Community effort brings lost dog home

Published 12:09 am Thursday, August 3, 2023

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CLEMMONS — A four-pound chihuahua went missing in Clemmons last month for 11 days, and without the help of her community, the dog’s foster is not sure they would have ever found her.

Margarita is a foster pet through the Animal Adoption and Rescue Foundation of Winston-Salem. She had only been in Ashley Smith’s foster care for a few days when she managed to get out of the backyard on July 16.

“I have a huge fenced-in backyard, and she had followed my dogs down, and next thing I know, she was out in the side yard and took off,” Smith said.

To get out, Margarita squeezed through a tiny opening in the gate at Smith’s residence in Asbury Place.

“She took off down the road toward Hwy. 158, crossed over the highway and was gone,” Smith said.

Immediately, a search party was formed.

“We tracked her up to Tractor Supply at Hwy. 40 and Harper Road,” Smith said. “We didn’t feel like she would cross over (Interstate) 40, but we weren’t sure.”

After night fell, they called off the search.

“On Monday morning, we got out and had a couple of trackers who came to help us,” Smith said. “There were no sightings. So, I started doing flyers and posters and using NextDoor and Facebook to try and get sightings of her.”

The following morning, they got a call from a resident that lived in a nearby neighborhood who had reportedly seen Margarita.

“They have chickens, and Margarita had come up to their backyard,” Smith said.

Unfortunately, that couple could not coral Margarita, but it gave Smith a sign of life, even though there were no other reported signs of the pup that day.

“This went off and on for 11 days and 10 hours,” Smith said. “We had multiple sightings of her. We were camped out all throughout the community … As the days wore on, those neighborhoods all started helping us look.”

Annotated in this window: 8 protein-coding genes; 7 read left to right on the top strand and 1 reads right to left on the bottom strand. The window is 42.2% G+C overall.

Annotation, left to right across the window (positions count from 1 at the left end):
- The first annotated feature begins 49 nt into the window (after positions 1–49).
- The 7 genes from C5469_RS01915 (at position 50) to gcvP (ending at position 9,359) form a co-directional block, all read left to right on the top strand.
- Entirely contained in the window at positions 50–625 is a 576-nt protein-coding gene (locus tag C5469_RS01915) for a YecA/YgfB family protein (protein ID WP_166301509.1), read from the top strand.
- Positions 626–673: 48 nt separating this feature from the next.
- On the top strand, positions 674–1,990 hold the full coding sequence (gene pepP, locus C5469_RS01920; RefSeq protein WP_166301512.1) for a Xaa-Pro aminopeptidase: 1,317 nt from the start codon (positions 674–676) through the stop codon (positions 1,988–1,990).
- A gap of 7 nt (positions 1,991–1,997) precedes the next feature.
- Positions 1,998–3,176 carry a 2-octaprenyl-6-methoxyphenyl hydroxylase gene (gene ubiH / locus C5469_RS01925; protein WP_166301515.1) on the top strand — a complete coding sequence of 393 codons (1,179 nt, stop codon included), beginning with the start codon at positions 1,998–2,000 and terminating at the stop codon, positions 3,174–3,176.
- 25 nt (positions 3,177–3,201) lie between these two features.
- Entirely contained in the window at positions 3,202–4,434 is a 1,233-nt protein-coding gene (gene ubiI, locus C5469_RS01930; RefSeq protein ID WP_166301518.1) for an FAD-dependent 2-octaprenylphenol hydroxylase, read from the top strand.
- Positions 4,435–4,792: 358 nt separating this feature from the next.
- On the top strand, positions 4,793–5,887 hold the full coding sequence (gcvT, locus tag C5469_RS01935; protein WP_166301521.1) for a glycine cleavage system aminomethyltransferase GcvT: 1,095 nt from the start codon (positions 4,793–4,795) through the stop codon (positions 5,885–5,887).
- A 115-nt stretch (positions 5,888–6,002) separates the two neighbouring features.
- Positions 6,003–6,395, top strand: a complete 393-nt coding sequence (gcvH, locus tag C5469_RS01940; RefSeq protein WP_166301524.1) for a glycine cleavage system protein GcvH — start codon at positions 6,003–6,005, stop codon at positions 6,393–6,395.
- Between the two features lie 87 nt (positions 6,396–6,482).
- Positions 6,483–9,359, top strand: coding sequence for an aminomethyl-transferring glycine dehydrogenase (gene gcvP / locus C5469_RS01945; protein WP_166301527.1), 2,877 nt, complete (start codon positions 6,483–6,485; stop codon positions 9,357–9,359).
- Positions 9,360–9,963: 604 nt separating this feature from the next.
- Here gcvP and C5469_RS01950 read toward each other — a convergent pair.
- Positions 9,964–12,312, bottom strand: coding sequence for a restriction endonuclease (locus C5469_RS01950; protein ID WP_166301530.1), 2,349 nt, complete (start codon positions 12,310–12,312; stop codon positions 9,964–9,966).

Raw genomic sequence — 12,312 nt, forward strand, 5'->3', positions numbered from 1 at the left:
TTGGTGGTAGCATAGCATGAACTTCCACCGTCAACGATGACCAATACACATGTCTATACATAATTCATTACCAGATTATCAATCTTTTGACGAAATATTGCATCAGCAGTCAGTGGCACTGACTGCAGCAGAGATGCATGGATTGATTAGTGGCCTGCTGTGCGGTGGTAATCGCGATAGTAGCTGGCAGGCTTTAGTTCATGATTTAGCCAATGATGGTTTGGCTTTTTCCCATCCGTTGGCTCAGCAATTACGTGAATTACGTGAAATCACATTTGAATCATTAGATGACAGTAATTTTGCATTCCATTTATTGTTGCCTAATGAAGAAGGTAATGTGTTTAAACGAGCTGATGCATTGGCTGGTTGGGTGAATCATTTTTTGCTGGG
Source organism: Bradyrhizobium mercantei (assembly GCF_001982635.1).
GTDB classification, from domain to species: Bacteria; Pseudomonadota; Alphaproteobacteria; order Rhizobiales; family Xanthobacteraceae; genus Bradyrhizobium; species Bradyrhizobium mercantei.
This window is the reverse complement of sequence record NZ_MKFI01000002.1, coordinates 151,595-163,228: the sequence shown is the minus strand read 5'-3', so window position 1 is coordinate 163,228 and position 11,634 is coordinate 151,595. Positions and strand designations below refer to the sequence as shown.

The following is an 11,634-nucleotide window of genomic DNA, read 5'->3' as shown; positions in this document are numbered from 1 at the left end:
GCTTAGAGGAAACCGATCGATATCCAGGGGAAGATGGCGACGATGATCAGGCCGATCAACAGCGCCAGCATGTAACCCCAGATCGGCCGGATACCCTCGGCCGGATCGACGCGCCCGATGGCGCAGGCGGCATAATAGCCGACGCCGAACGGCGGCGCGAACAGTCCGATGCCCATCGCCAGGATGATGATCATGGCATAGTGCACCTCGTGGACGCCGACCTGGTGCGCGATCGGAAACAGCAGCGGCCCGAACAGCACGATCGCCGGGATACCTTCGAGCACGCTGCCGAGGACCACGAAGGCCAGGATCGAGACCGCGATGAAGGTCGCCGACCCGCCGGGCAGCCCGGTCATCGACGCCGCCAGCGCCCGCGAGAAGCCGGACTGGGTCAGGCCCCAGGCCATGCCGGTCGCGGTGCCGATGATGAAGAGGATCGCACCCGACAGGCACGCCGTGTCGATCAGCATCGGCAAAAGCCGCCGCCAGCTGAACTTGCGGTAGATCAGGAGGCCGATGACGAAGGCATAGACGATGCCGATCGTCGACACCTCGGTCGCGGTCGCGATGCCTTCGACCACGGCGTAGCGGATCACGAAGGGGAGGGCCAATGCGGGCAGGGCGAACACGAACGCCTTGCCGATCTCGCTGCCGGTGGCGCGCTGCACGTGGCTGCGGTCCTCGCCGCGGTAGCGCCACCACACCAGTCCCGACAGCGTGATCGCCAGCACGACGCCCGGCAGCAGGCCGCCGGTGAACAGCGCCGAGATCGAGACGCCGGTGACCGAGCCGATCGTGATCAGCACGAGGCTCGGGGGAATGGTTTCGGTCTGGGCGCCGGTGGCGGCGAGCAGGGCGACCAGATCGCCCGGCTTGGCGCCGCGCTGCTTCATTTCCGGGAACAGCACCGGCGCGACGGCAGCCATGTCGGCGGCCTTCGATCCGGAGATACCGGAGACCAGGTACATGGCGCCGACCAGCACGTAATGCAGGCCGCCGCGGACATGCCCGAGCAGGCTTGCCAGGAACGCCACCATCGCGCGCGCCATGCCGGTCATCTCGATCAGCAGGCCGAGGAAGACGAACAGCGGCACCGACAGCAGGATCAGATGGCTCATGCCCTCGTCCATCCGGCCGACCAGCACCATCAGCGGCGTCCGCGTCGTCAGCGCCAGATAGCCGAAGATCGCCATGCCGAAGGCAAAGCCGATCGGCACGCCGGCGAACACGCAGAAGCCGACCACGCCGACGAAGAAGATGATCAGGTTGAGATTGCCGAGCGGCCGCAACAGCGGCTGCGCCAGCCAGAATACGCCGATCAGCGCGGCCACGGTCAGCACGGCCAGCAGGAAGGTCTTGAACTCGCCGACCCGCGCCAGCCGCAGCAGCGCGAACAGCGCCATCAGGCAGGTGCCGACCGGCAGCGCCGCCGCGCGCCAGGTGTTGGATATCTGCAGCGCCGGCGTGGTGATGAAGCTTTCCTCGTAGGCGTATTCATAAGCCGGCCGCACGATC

Smith does not know what she would have done without all the aid.

“The support from this community is what brought her home,” Smith said. “The support from this community was amazing. I had calls from people who weren’t even in the general area wanting to help.”

As search parties meandered through the neighborhood streets, residents offered help in any way they could.

“People were opening their homes in case we needed to use the restroom,” Smith said. “People let us put food stations out.”

Eventually, after more than a week and a half, Margarita was recovered. During that time, she had not made it very far.

“I live in Asbury Place,” Smith said. “She went in at Lasater Road. She made it all the way down to where Cherry’s is near the Presbyterian Church. It’s not that far as the crow flies.”

For a four-pound pup like Margarita, it was quite the territory to explore.

“She didn’t know where she was going,” Smith said. “She had no reference for a home place yet. She had kind of attached herself to me, I thought, but when she took off, I thought she might lose that.”

Ultimately, Smith said Margarita remembered her as the two shared a puppy kiss upon her safe return.

Margarita belongs to AARF, which will attempt to find a home for the dog.

Smith does not own Margarita. She was merely fostering the dog for AARF, an animal rescue in the greater Winston-Salem area that provides foster care, medical services and adoption to homeless, abandoned, surrendered and sick animals so they can have a new lease on life. It is a no-kill shelter.

Through adoption, spaying and neutering, animal-care professionals, community outreach and education, AARF helps to improve the health of the pet community, that in turn improves the health of our entire community. AARF is unique in that it will accept difficult-to-adopt cats and dogs. AARF often provides medical services and training to challenging animals unable to find other services.

To learn more about AARF, visit